To "rule in" Parlodel on their differential diagnoses, the plaintiffs' experts postulate their theory: (1) Parlodel causes arteries to constrict (i.e., vasoconstriction) either in general or when the patient has a low vascular tone specifically; (2) vasoconstriction can elevate blood pressure; (3) high blood pressure is a recognized risk factor for ICHs, (4) Parlodel causes (or can cause) ICH, especially in postpartum women who would expect to normally have low vascular tone immediately after delivery. Cf. Glastetter, 252 F.3d at 989 (outlining methodology of Drs. Kulig and Petro); Siharath v. Sandoz Pharmaceuticals Corp., 131 F. Supp.2d 1347, 1354-55 (N.D. Ga. 2001) (outlining methodology of plaintiffs' experts including Drs. Kulig and Petro).

In support of their premise that Parlodel causes vasoconstriction, the plaintiffs' experts point to several kinds of evidence: (1) epidemiological data, (2) case reports, (2) human dechallenge/rechallenge data, (3) animal studies, (4) an ergot-alkaloid inference, (5) medical texts, (6) Sandoz documents, and (7) FDA actions. While admitting most of this data, individually, would not show that Parlodel causes ICH, they insist on being 90% certain that Parlodel can cause ICH after putting the pieces of the puzzle together.*fn4

Generally, the problem with the opinions of Drs. Kulig and Petro is that their "ruling in" decision requires too many extrapolations from dissimilar data, too many analytical leaps and involves a loose application of purportedly objective scientific causation standards. For these and other reasons, the data these experts used to extrapolate their conclusions is suspect, and their opinions are more like personal opinions than products of any scientific methodology rigorously applied.


Epidemiology is the study of disease patterns and risks in human populations. "Epidemiology focuses on the question of general causation (i.e., is the agent capable of causing the disease?) rather than that of specific causation (i.e., did the agent cause the disease in this particular individual?)." Reference on Scientific Evidence 335 (Fed. Judicial Ctr. 2000).

In a typical epidemiologic study, an epidemiologist compares the health of people exposed to a substance to that of persons not so exposed to determine whether the exposure to the substance is associated with an increased rate of disease. There are essentially three types of study designs used by epidemiologists in attempting to determine whether there is an association between exposure to an agent and development of a disease: (1) randomized trial or randomized clinical trial, (2) cohort studies, and (3) case-control studies.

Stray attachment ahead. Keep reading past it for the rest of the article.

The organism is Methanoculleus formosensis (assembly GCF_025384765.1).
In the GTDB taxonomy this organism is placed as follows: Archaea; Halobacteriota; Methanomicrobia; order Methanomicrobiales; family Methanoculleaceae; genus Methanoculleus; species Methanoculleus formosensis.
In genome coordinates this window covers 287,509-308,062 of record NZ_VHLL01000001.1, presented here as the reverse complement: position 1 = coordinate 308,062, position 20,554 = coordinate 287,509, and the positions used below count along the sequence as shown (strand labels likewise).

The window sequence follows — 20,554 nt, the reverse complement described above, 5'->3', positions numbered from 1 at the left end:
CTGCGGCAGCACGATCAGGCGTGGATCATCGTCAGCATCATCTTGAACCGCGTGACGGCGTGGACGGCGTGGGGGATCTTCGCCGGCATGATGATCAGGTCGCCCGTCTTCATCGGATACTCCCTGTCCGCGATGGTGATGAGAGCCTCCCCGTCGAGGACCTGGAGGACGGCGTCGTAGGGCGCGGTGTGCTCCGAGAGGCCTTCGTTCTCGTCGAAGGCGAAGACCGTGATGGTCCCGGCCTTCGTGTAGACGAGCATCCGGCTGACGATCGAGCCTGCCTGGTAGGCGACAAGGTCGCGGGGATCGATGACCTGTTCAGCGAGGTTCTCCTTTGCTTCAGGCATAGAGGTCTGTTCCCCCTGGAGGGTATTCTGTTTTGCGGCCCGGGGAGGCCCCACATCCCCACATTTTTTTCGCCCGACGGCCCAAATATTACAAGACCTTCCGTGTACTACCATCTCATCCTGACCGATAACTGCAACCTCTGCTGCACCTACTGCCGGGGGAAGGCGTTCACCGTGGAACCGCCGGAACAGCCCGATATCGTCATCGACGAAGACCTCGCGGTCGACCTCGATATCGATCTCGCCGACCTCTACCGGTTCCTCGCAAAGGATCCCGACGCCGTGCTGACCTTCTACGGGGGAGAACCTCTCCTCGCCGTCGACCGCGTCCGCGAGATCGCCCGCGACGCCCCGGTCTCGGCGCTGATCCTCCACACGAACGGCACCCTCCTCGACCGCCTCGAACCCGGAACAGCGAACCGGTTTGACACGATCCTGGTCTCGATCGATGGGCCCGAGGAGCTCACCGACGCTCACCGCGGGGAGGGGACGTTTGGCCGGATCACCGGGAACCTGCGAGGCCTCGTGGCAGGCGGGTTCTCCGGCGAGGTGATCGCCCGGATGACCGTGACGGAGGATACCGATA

In any epidemiological study, the first question is whether an association exists; the second is whether that association is actually a true association and not an association due to some error. Reference on Scientific Evidence 387 (Fed. Judicial Ctr. 2000). The second step is important, because, while a causal relationship is one possible explanation for an association, an association does not necessarily mean that there is a cause-effect relationship. See generally, id. at 348. Epidemiology cannot objectively prove causation; rather, causation is a judgment for epidemiologists and others interpreting the epidemiological data.

Epidemiologic studies typically provide an estimate of "relative risk" ("RR"),*fn5 which is the strength of an association between exposure and disease. Relative risk is the ration of the incidence of a disease in exposed individuals to the incidence in unexposed individuals. A relative risk of 1.0 means that the incidence in the groups is the same; that is, the exposure has no association with the disease. If the study is properly performed, a relative risk below 1.0 means that the exposure is associated with the absence of the disease (a negative association), whereas a relative risk significantly above 1.0 means that exposure is associated with an increased risk of the disease (positive association).*fn6

If an epidemiologist finds any association (either positive or negative), he then scrutinizes the results in his particular study to determine whether that association indicates a causal relationship or is due to chance, error or bias. Similarly, a study that does not find an association may be erroneous on the same grounds.

In this case, the plaintiffs' experts generally state that the potentially relevant epidemiological studies that do exist are "fundamentally flawed" and, therefore, do not show conclusively that Parlodel either does or does not cause stroke or that the postpartum period is a risk factor for ICH by itself. Nevertheless, Drs. Kulig and Petro ...